Gloomy Sunday is a song composed by Hungarian pianist and composer Rezső Seress during the Great Depression. The song was so gloomy, so depressing that it took some time for Seress to find a publisher. One publisher reportedly said of the song:
It is not that the song is sad, there is a sort of terrible compelling despair about it. I don’t think it would do anyone any good to hear a song like that.
Seress finally located a publisher and the song was published in 1933.
The original lyrics were titled The World is Ending. Poet László Jávor wrote his own lyrics titled Sad Sunday. The lyrics are about a person who wants to commit suicide after their lover’s death.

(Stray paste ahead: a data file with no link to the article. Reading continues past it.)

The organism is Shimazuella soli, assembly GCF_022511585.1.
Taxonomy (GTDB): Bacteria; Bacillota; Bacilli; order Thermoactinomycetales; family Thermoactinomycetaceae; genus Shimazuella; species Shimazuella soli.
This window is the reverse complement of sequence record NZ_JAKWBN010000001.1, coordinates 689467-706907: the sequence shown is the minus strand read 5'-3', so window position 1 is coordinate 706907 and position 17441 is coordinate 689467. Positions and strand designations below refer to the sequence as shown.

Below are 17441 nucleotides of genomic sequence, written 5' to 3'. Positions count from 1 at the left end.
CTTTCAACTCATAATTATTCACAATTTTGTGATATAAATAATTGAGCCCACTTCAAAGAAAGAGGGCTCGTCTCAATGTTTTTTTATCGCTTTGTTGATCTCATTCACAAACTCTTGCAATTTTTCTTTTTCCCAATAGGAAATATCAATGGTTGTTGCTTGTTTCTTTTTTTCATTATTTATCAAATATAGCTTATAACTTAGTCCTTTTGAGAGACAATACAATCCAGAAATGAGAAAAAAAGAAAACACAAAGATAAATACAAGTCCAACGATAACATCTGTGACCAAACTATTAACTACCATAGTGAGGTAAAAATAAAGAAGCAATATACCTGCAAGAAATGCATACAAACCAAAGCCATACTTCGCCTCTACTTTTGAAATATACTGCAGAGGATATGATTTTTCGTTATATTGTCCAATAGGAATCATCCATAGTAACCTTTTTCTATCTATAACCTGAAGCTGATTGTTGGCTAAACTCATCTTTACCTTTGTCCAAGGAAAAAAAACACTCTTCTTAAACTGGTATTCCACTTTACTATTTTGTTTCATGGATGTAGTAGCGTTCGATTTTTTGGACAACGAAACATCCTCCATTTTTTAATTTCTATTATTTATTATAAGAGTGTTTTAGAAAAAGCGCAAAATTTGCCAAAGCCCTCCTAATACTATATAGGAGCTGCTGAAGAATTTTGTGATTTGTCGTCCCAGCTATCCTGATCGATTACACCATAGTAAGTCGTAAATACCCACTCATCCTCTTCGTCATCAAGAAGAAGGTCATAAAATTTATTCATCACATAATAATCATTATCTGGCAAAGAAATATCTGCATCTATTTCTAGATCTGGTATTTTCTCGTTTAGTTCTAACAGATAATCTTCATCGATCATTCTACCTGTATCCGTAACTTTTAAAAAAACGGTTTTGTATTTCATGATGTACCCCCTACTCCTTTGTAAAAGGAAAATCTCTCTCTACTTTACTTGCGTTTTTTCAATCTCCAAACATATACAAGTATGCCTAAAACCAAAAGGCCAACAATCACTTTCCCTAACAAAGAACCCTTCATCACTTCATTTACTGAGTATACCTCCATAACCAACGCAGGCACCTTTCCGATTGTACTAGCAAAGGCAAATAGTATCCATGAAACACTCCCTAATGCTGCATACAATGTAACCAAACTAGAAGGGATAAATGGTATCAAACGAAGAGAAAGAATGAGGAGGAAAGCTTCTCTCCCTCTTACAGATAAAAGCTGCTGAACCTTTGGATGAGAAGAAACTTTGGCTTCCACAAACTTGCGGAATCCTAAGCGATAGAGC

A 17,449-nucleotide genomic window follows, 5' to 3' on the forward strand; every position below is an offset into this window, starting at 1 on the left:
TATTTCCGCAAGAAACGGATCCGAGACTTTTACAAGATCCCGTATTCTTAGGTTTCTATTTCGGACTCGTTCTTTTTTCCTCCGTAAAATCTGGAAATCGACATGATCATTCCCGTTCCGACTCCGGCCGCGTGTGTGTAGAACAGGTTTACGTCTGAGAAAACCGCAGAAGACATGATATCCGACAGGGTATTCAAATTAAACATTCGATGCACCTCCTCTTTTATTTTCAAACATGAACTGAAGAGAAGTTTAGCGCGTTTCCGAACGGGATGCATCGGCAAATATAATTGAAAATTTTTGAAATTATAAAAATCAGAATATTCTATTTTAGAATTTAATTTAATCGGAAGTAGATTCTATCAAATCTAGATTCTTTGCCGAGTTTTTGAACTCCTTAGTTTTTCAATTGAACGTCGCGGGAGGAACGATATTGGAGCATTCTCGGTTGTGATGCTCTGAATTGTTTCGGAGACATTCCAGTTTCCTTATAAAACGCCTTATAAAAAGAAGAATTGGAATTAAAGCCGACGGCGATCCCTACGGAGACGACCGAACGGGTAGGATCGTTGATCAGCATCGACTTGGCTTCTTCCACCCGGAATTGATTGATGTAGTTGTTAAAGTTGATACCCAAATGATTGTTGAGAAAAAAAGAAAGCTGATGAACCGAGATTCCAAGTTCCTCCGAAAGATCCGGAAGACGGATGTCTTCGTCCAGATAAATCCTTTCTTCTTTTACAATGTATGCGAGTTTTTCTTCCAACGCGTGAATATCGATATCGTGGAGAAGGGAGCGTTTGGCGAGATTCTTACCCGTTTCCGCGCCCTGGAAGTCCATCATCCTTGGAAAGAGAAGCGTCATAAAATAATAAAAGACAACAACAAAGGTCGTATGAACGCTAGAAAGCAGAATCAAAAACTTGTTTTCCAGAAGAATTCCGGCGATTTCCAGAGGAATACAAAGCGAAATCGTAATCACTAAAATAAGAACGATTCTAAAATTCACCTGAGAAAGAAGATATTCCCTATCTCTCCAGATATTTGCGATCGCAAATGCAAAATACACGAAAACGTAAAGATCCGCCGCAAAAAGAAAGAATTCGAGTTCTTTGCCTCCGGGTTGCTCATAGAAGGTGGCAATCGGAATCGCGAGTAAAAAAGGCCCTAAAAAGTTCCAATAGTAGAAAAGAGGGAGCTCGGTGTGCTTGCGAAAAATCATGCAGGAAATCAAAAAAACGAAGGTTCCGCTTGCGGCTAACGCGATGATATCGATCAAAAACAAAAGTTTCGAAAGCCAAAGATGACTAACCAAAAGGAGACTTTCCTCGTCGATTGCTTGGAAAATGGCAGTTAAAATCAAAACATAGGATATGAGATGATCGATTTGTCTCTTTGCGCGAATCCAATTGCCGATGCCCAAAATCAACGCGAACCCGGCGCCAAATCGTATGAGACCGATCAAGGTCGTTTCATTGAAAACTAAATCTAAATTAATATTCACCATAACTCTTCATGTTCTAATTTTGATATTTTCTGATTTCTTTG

The song with the lyrics was recorded in 1936. Billie Holiday released a version in 1941, popularizing the song in the English speaking world.
Urban legends say that the song has been associated with numerous suicides, including in the United States and Hungary. Some radio stations even refuse to play it. Even the BBC banned Billie Holiday’s version of the song, because they feared it would lower morale during wartime.
In January 1968, Seress, the composer of the song, committed suicide.
Here are two versions for your listening pleasure.